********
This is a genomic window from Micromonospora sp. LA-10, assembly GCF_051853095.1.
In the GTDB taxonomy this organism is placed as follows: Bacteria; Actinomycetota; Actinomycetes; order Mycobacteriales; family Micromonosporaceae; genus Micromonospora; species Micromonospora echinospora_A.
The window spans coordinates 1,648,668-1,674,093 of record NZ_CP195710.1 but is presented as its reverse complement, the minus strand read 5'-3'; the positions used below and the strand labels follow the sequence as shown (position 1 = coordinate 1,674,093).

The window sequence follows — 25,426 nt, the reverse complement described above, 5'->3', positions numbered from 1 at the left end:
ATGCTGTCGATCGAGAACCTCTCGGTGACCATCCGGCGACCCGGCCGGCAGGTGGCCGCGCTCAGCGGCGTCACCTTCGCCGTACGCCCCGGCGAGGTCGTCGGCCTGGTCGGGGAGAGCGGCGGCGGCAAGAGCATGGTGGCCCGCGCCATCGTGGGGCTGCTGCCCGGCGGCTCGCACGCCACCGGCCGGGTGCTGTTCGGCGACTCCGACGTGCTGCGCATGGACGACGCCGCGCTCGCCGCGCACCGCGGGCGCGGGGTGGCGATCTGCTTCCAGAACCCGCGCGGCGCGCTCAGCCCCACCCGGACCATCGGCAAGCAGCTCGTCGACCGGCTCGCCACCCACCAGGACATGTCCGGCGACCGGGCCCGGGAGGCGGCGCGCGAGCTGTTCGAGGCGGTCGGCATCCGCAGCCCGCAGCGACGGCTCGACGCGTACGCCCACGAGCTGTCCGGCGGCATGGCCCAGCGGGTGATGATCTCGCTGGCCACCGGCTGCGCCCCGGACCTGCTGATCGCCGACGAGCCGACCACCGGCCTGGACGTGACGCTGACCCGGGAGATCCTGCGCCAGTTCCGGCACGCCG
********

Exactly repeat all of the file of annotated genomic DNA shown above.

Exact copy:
This is a genomic window from Micromonospora sp. LA-10, assembly GCF_051853095.1.
In the GTDB taxonomy this organism is placed as follows: Bacteria; Actinomycetota; Actinomycetes; order Mycobacteriales; family Micromonosporaceae; genus Micromonospora; species Micromonospora echinospora_A.
The window spans coordinates 1,648,668-1,674,093 of record NZ_CP195710.1 but is presented as its reverse complement, the minus strand read 5'-3'; the positions used below and the strand labels follow the sequence as shown (position 1 = coordinate 1,674,093).

The window sequence follows — 25,426 nt, the reverse complement described above, 5'->3', positions numbered from 1 at the left end:
ATGCTGTCGATCGAGAACCTCTCGGTGACCATCCGGCGACCCGGCCGGCAGGTGGCCGCGCTCAGCGGCGTCACCTTCGCCGTACGCCCCGGCGAGGTCGTCGGCCTGGTCGGGGAGAGCGGCGGCGGCAAGAGCATGGTGGCCCGCGCCATCGTGGGGCTGCTGCCCGGCGGCTCGCACGCCACCGGCCGGGTGCTGTTCGGCGACTCCGACGTGCTGCGCATGGACGACGCCGCGCTCGCCGCGCACCGCGGGCGCGGGGTGGCGATCTGCTTCCAGAACCCGCGCGGCGCGCTCAGCCCCACCCGGACCATCGGCAAGCAGCTCGTCGACCGGCTCGCCACCCACCAGGACATGTCCGGCGACCGGGCCCGGGAGGCGGCGCGCGAGCTGTTCGAGGCGGTCGGCATCCGCAGCCCGCAGCGACGGCTCGACGCGTACGCCCACGAGCTGTCCGGCGGCATGGCCCAGCGGGTGATGATCTCGCTGGCCACCGGCTGCGCCCCGGACCTGCTGATCGCCGACGAGCCGACCACCGGCCTGGACGTGACGCTGACCCGGGAGATCCTGCGCCAGTTCCGGCACGCCG